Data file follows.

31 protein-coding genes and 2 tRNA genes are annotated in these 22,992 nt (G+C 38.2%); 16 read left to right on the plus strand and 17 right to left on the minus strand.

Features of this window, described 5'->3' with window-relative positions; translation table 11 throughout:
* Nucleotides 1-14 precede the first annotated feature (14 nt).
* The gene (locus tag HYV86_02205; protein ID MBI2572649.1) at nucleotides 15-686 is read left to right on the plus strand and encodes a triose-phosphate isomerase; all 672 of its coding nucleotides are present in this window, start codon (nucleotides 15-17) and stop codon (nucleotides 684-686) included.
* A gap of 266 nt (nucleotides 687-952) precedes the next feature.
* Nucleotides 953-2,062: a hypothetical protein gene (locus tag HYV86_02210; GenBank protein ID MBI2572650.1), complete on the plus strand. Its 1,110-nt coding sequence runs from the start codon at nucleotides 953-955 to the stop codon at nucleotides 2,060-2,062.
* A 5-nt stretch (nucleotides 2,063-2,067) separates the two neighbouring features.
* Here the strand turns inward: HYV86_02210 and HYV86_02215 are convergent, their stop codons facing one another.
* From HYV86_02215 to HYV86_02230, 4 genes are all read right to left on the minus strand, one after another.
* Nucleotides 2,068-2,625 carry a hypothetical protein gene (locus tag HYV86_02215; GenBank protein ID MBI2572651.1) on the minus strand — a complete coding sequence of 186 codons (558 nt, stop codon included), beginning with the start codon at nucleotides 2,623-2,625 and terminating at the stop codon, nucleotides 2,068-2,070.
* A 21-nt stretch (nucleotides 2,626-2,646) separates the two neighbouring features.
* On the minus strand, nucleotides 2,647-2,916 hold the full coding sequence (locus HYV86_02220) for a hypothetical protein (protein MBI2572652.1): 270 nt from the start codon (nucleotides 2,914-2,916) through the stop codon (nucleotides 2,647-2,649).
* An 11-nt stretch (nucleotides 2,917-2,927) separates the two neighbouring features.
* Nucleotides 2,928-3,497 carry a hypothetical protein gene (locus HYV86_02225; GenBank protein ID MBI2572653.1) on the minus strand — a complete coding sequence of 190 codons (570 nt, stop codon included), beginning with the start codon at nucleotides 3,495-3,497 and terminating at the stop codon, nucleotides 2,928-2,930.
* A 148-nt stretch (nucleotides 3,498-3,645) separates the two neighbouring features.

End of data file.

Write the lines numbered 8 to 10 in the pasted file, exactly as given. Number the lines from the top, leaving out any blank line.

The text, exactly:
* Here the strand turns inward: HYV86_02210 and HYV86_02215 are convergent, their stop codons facing one another.
* From HYV86_02215 to HYV86_02230, 4 genes are all read right to left on the minus strand, one after another.
* Nucleotides 2,068-2,625 carry a hypothetical protein gene (locus tag HYV86_02215; GenBank protein ID MBI2572651.1) on the minus strand — a complete coding sequence of 186 codons (558 nt, stop codon included), beginning with the start codon at nucleotides 2,623-2,625 and terminating at the stop codon, nucleotides 2,068-2,070.